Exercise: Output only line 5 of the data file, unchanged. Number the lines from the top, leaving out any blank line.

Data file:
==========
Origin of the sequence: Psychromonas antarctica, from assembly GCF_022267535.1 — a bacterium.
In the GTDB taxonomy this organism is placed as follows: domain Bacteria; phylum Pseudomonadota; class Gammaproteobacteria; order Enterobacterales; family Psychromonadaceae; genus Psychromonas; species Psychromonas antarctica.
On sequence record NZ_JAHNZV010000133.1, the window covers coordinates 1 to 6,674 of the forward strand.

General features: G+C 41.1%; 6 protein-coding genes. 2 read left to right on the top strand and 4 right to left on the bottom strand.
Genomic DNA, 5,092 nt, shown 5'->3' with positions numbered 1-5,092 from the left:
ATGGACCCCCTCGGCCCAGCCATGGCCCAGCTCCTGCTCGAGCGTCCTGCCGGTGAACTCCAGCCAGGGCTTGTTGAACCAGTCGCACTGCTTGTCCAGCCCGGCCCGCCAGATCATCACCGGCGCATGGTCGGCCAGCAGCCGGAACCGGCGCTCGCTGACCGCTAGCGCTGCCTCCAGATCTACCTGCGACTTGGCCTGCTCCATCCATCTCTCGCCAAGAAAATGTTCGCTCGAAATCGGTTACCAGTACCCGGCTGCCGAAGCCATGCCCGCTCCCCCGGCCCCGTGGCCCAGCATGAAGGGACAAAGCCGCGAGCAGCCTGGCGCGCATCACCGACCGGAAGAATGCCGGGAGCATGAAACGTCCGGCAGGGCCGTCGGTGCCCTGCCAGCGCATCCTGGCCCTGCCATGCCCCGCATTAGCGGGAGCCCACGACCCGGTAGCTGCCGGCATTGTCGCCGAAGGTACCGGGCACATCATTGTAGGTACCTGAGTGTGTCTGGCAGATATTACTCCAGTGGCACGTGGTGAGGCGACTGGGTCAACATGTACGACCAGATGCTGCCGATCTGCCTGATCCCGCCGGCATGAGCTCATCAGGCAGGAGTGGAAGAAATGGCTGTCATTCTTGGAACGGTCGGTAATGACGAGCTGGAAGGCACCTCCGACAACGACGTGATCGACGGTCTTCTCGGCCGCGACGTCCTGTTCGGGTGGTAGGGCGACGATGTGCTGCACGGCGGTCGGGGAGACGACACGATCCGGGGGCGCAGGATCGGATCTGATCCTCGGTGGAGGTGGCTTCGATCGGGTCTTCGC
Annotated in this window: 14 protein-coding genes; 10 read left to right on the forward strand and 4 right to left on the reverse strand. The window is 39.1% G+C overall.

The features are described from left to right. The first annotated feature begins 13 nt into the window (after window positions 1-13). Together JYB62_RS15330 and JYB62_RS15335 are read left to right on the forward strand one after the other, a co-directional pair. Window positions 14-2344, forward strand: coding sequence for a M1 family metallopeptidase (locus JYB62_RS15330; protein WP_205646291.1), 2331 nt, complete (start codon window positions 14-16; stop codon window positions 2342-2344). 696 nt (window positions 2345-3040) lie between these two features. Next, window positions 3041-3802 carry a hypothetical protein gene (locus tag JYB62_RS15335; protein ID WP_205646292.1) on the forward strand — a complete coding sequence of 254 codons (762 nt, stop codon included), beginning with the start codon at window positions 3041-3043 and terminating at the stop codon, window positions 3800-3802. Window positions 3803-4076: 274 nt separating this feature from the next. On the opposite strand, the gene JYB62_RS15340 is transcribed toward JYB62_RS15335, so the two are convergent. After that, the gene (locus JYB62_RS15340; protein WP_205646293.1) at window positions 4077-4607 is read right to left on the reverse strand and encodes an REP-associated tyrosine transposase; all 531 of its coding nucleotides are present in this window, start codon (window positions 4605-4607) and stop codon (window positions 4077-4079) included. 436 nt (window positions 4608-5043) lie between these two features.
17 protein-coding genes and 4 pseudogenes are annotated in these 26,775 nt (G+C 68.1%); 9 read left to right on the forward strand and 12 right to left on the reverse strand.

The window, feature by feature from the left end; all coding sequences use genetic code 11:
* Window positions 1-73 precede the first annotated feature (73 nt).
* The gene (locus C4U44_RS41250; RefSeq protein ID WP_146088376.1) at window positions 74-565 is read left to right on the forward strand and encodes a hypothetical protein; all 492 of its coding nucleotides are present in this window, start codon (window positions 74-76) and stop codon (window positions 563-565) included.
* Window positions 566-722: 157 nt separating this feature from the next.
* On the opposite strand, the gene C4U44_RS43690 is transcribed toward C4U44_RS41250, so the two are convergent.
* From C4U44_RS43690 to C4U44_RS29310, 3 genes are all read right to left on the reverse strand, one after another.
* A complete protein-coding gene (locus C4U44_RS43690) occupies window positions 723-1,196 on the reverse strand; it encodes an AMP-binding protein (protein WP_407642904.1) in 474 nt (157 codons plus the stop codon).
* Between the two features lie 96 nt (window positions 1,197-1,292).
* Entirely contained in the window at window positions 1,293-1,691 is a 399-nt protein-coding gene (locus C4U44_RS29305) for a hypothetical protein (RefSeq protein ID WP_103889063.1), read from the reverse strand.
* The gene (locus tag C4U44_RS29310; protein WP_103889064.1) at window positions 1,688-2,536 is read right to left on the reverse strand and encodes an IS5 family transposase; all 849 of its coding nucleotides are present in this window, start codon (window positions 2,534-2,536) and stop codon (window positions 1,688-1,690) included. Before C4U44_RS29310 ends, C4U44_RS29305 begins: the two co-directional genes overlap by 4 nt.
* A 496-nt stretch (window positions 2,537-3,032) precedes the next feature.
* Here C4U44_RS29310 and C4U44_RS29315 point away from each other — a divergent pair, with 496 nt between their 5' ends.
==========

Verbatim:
Genomic DNA, 5,092 nt, shown 5'->3' with positions numbered 1-5,092 from the left: